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  14. Techno-Telepathy & Silent Subvocal Speech-Recognition Robotics.Virgil W. Brower - 2021 - HORIZON. Studies in Phenomenology 10 (1):232-257.
    The primary focus of this project is the silent and subvocal speech-recognition interface unveiled in 2018 as an ambulatory device wearable on the neck that detects a myoelectrical signature by electrodes worn on the surface of the face, throat, and neck. These emerge from an alleged “intending to speak” by the wearer silently-saying-something-to-oneself. This inner voice is believed to occur while one reads in silence or mentally talks to oneself. The artifice does not require spoken sounds, opening the mouth, or (...)
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  15. Cognitive Computation sans Representation.Paul Schweizer - 2017 - In Thomas Powers (ed.), Philosophy and Computing: Essays in epistemology, philosophy of mind, logic, and ethics,. Cham, Switzerland: Springer. pp. 65-84.
    The Computational Theory of Mind (CTM) holds that cognitive processes are essentially computational, and hence computation provides the scientific key to explaining mentality. The Representational Theory of Mind (RTM) holds that representational content is the key feature in distinguishing mental from non-mental systems. I argue that there is a deep incompatibility between these two theoretical frameworks, and that the acceptance of CTM provides strong grounds for rejecting RTM. The focal point of the incompatibility is the fact that representational content is (...)
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  16. Remarks on logic for process descriptions in ontological reasoning: A Drug Interaction Ontology case study.Mitsuhiro Okada, Barry Smith & Yutaro Sugimoto - 2008 - In InterOntology. Proceedings of the First Interdisciplinary Ontology Meeting, Tokyo, Japan, 26-27 February 2008. Tokyo: Keio University Press. pp. 127-138.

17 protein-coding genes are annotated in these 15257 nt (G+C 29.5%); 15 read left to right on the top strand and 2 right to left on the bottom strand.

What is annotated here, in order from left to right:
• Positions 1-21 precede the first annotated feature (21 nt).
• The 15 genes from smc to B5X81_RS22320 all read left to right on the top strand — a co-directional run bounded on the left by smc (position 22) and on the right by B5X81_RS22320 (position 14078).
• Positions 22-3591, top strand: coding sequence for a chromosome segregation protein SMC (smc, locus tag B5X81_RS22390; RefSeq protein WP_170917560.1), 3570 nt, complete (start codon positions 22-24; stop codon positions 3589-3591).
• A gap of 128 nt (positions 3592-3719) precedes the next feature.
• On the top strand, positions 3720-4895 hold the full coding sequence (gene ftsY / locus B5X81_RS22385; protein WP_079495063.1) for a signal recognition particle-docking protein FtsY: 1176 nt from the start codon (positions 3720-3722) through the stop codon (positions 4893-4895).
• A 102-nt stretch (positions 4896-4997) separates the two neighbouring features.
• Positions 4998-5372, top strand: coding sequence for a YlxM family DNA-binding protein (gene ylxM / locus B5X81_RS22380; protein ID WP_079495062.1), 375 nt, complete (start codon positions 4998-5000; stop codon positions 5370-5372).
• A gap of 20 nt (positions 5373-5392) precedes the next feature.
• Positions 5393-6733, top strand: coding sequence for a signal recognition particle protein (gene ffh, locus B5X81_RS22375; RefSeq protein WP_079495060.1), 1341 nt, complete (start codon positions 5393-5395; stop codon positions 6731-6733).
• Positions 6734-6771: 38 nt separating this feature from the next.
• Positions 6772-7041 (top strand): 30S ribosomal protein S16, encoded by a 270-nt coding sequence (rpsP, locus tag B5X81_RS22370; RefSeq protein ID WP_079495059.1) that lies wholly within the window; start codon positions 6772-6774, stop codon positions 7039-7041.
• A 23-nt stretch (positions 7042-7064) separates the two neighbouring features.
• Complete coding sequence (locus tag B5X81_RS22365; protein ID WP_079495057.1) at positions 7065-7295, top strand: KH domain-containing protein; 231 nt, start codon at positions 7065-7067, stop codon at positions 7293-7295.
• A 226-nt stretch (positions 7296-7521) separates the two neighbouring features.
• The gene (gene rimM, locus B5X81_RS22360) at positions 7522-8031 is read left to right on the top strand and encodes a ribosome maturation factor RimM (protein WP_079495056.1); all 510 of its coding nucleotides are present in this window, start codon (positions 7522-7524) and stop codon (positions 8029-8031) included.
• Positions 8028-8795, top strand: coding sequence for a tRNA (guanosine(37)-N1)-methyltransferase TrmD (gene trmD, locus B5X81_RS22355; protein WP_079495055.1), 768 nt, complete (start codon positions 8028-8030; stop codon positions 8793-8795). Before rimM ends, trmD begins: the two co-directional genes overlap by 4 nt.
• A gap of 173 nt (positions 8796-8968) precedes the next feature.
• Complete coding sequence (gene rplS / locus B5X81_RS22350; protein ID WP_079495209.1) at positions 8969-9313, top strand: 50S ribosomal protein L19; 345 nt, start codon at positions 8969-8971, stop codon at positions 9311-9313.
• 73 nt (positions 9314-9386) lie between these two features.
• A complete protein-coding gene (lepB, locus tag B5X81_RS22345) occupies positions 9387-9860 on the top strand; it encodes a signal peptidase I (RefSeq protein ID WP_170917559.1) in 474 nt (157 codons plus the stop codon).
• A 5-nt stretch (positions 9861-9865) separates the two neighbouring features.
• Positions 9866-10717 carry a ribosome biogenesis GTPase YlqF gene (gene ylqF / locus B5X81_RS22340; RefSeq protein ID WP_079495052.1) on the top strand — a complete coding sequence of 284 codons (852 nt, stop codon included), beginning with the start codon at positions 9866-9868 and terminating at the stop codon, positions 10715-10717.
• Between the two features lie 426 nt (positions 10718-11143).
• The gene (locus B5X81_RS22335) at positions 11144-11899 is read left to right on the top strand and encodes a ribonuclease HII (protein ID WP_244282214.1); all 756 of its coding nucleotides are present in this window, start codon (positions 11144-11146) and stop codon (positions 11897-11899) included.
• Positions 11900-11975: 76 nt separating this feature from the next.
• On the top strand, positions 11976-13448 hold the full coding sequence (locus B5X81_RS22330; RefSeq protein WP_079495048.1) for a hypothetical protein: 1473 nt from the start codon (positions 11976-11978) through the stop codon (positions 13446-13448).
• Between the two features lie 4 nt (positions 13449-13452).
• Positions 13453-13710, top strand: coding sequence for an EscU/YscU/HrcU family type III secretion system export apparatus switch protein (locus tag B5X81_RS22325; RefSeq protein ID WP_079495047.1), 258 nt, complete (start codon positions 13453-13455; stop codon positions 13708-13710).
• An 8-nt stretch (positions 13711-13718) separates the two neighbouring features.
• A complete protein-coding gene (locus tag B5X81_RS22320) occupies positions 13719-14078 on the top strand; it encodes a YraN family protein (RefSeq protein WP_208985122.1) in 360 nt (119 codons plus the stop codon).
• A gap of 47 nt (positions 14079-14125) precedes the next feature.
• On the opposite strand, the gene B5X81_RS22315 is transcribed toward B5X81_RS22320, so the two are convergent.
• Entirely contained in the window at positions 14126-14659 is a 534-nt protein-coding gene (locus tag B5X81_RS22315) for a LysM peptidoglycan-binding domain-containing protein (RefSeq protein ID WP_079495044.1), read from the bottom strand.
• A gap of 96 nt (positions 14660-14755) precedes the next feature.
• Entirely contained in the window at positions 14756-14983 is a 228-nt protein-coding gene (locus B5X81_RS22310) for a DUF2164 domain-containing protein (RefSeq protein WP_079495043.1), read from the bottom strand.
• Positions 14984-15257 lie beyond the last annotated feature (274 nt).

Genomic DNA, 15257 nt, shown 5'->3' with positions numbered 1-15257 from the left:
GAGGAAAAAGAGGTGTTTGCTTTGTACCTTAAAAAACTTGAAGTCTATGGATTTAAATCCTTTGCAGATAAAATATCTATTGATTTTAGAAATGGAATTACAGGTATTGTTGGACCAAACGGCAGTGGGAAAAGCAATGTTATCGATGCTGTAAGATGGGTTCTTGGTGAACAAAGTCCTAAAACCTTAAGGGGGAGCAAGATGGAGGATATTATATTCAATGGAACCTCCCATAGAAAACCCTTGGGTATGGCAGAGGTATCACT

We present some ideas on logical process descriptions, using relations from the DIO (Drug Interaction Ontology) as examples and explaining how these relations can be naturally decomposed in terms of more basic structured logical process descriptions using terms from linear logic. In our view, the process descriptions are able to clarify the usual relational descriptions of DIO. In particular, we discuss the use of logical process descriptions in proving linear logical theorems. Among the types of reasoning supported by DIO one (...)
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  17. The Theory of Chaos. [REVIEW]Steven James Bartlett - 1988 - Methodology and Science: Interdisciplinary Journal for the Empirical Study of the Foundations of Science and Their Methodology 21 (4):300-303.
    A review of James Glieck's _Chaos: Making a New Science_, noting how nonmonotonic functions self-referentially take on their own values and lead to complexity without randomness.
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  18. Interaction and resistance: The recognition of intentions in new human-computer interaction.Vincent C. Müller - 2011 - In Anna Esposito, Antonietta M. Esposito, Raffaele Martone, Vincent C. Müller & Gaetano Scarpetta (eds.), Towards autonomous, adaptive, and context-aware multimodal interfaces: Theoretical and practical issues. Springer. pp. 1-7.
    Just as AI has moved away from classical AI, human-computer interaction (HCI) must move away from what I call ‘good old fashioned HCI’ to ‘new HCI’ – it must become a part of cognitive systems research where HCI is one case of the interaction of intelligent agents (we now know that interaction is essential for intelligent agents anyway). For such interaction, we cannot just ‘analyze the data’, but we must assume intentions in the other, and I suggest these are largely (...)
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  19. Time phases, pointers, rules and embedding.John A. Barnden - 1993 - Behavioral and Brain Sciences 16 (3):451-452.
    This paper is a commentary on the target article by Lokendra Shastri & Venkat Ajjanagadde [S&A]: “From simple associations to systematic reasoning: A connectionist representation of rules, variables and dynamic bindings using temporal synchrony” in same issue of the journal, pp.417–451. -/- It puts S&A's temporal-synchrony binding method in a broader context, comments on notions of pointing and other ways of associating information - in both computers and connectionist systems - and mentions types of reasoning that are a challenge to (...)